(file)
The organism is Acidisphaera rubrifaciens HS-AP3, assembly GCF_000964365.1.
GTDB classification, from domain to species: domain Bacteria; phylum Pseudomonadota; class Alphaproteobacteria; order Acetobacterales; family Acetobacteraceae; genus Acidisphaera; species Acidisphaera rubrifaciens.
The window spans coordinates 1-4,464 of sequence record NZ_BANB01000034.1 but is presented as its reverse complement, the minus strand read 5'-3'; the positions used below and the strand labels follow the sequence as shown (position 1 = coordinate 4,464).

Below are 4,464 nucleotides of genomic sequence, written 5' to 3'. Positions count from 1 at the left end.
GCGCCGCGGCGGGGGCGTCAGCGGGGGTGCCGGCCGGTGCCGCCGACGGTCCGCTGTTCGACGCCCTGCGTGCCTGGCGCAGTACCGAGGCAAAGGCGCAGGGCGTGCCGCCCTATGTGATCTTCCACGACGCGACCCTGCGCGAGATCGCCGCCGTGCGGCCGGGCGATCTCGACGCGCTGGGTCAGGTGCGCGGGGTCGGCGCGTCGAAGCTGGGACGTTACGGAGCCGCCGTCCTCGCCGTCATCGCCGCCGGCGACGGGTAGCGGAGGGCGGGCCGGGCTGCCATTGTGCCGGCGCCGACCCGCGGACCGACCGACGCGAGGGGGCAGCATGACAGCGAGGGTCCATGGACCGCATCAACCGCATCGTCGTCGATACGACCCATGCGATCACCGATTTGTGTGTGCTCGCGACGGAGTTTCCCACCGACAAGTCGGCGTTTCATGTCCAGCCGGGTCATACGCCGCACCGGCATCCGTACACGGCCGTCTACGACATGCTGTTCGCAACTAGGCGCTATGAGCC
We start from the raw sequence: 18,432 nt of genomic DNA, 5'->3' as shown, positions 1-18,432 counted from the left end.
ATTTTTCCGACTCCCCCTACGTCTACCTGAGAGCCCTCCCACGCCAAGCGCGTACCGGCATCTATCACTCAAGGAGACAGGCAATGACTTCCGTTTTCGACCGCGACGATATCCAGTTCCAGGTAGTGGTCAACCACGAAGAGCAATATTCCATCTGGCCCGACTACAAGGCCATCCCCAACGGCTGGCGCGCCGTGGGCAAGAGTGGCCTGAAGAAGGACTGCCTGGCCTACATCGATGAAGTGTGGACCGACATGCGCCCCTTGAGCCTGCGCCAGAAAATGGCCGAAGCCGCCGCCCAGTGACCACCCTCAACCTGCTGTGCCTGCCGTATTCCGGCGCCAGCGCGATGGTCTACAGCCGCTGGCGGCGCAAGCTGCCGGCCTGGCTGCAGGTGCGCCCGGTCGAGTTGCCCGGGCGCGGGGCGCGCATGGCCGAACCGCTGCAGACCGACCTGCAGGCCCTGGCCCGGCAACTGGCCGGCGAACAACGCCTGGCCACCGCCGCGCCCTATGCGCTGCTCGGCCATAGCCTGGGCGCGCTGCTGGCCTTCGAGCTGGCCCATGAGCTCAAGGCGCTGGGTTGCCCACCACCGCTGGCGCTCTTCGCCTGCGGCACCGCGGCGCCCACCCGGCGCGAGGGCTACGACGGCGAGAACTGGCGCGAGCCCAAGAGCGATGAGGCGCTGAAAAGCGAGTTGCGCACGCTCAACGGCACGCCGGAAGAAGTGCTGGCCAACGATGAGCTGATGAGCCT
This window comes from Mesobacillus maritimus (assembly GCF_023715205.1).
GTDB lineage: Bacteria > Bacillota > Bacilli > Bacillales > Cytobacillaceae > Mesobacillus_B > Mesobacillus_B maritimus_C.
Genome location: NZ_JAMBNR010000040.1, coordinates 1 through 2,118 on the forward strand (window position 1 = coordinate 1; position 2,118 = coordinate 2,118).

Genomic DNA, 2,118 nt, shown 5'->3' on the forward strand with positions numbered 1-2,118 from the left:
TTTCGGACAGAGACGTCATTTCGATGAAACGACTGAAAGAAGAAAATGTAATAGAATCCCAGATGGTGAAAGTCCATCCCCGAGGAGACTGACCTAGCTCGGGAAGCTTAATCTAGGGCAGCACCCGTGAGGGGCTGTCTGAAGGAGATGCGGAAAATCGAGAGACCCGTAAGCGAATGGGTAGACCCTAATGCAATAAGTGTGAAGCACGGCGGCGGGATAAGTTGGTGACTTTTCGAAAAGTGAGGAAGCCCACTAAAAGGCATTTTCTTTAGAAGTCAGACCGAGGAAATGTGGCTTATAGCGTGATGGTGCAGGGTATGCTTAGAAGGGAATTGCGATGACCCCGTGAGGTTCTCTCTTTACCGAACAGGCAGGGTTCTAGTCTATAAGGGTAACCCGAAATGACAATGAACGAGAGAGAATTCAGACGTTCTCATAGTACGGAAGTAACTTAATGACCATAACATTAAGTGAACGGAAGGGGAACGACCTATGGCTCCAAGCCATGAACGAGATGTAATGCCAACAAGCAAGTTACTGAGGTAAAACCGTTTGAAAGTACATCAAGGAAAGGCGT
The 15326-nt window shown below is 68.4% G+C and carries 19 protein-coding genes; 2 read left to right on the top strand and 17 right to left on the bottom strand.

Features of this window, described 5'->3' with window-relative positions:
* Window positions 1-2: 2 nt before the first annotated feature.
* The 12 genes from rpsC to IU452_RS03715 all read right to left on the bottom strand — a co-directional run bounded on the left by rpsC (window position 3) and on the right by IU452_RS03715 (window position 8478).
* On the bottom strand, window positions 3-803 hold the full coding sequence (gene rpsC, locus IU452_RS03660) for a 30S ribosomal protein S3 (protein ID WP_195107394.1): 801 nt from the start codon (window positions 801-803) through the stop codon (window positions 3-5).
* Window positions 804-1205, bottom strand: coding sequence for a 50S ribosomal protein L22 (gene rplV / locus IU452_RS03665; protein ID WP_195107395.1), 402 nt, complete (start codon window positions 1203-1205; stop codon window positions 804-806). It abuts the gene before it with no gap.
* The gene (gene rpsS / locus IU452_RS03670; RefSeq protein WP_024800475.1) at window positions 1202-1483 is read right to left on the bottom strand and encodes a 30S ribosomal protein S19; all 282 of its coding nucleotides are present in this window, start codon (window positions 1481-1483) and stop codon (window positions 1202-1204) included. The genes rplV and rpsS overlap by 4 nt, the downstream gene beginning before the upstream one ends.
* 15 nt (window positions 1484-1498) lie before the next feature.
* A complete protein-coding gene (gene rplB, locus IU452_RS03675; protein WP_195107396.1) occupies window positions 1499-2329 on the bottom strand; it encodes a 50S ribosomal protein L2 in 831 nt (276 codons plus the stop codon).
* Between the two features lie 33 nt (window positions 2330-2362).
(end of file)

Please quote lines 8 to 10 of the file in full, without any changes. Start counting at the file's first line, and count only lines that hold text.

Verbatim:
This window comes from Mesobacillus maritimus (assembly GCF_023715205.1).
GTDB lineage: Bacteria > Bacillota > Bacilli > Bacillales > Cytobacillaceae > Mesobacillus_B > Mesobacillus_B maritimus_C.
Genome location: NZ_JAMBNR010000040.1, coordinates 1 through 2,118 on the forward strand (window position 1 = coordinate 1; position 2,118 = coordinate 2,118).